December 17, 2005


The Background of Modern Feminism: a review of Woman and Society by Meyrick Booth (Christopher Dawson, October 1930, The Criterion)

Dr. Booth argues, as I think, rightly, that the root of the problem lies in the fundamental maladaptation of modern civilization to feminine needs. "Woman," he writes, "is so deeply rooted in the soil of personal relationships and racial instincts, that she can never permanently thrive in the arid soil of a dehumanized and technical type of life." And the more successful is the feminist movement, and the further women penetrate into economic and professional life, the deeper becomes her disillusionment and the more intense her discontent and sex-hostility. It is precisely in those societies and classes in which the feminist programme has been most completely realized that women are most dissatisfied. It is true that modern civilization presses hardly on the male personality also; but as D. H. Lawrence pointed out in one of his last essays, a man can live by will alone, he can find satisfaction in personal ambition and in a purely external activity, whereas woman seeks her fulfillment in a deeper and more instinctive contact with life and can find no rest in the dry and empty places of modern mechanistic civilization.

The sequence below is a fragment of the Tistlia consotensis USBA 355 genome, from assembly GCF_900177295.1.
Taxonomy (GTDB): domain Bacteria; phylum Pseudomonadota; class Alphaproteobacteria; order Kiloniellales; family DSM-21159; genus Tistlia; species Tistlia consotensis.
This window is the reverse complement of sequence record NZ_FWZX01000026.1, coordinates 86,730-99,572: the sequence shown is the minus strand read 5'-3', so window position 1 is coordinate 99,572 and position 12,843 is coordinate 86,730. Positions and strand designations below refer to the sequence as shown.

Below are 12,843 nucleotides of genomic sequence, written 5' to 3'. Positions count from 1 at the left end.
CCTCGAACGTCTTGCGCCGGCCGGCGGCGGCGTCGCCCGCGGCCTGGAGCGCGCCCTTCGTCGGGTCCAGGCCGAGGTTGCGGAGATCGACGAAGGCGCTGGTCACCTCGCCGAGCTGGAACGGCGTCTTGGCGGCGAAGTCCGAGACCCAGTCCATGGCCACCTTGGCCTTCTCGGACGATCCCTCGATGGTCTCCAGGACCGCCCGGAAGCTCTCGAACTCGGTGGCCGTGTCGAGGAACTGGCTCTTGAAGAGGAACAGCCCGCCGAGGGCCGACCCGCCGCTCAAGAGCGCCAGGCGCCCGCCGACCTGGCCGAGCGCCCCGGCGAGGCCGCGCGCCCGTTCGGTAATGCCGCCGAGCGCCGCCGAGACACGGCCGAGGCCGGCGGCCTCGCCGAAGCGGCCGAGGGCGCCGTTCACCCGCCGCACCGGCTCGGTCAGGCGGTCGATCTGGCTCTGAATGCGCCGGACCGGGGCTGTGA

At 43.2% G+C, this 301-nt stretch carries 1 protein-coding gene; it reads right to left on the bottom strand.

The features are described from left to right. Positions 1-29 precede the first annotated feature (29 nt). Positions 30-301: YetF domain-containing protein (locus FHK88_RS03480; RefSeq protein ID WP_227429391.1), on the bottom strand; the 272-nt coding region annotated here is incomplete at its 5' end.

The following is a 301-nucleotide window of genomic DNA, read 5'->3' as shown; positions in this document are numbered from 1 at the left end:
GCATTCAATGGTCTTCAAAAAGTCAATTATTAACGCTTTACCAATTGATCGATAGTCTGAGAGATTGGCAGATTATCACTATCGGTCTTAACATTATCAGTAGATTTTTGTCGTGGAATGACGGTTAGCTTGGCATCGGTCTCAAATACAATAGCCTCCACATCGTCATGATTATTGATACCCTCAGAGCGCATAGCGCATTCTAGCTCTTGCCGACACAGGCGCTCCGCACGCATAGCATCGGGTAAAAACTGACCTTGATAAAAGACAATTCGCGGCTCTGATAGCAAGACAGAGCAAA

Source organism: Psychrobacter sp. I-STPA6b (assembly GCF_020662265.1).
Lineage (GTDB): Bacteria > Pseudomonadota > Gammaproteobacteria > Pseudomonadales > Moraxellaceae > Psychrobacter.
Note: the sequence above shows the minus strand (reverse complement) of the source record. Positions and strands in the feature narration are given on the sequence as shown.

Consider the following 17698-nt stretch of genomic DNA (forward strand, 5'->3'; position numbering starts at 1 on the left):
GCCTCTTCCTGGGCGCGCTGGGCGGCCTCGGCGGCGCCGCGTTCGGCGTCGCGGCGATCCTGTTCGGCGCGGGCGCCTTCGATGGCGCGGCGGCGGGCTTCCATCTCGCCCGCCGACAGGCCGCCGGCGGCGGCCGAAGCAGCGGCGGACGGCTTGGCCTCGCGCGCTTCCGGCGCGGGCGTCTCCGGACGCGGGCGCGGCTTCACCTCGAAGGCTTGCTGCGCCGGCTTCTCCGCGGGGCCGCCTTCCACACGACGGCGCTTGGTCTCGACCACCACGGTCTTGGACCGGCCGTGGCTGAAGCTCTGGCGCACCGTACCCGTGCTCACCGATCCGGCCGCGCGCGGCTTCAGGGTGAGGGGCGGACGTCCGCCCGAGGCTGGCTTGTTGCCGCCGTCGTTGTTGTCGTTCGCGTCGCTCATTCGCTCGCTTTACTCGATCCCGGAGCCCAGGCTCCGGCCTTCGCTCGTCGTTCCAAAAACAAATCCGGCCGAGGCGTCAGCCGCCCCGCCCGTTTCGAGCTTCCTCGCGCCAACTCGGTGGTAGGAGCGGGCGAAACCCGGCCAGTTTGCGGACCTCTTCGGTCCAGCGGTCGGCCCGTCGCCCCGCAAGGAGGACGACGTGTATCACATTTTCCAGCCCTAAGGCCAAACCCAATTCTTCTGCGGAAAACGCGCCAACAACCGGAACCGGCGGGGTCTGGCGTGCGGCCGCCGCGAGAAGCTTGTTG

Thus Feminism marks the disintegration of the traditional social order in its most fundamental aspects, but it does not offer any prospect of reintegration or social construction. It may be argued that modern civilization requires the levelling down of sex distinctions, and that the society of the future will be a human hive of almost sexless workers in which the function of reproduction will be delegated to a specialized minority. But such a solution would demand such fundamental changes in human nature that it is hardly conceivable. It is much easier to suppose that the present situation is due to the temporary failure of an artificial civilization to adjust itself to the permanent needs of human nature and that we shall have to retrace our steps.

Always remarkable to read the great conservatives of the 18th, 19th, and early 20th centuries and see how clearly they understood the imposibility of the Left experiment, then consider that the experiment would run for two hundred years anyway.

Posted by Orrin Judd at December 17, 2005 12:00 AM

And despite it's "impossibility", it's still going. And you still take the complaints of those left behind as evidence of it's failure. Pure sophism, OJ, pure sophism.

Posted by: Brandon at December 17, 2005 5:14 PM

Gotta burn your hand first. Repeatedly.

Posted by: Mikey at December 17, 2005 5:38 PM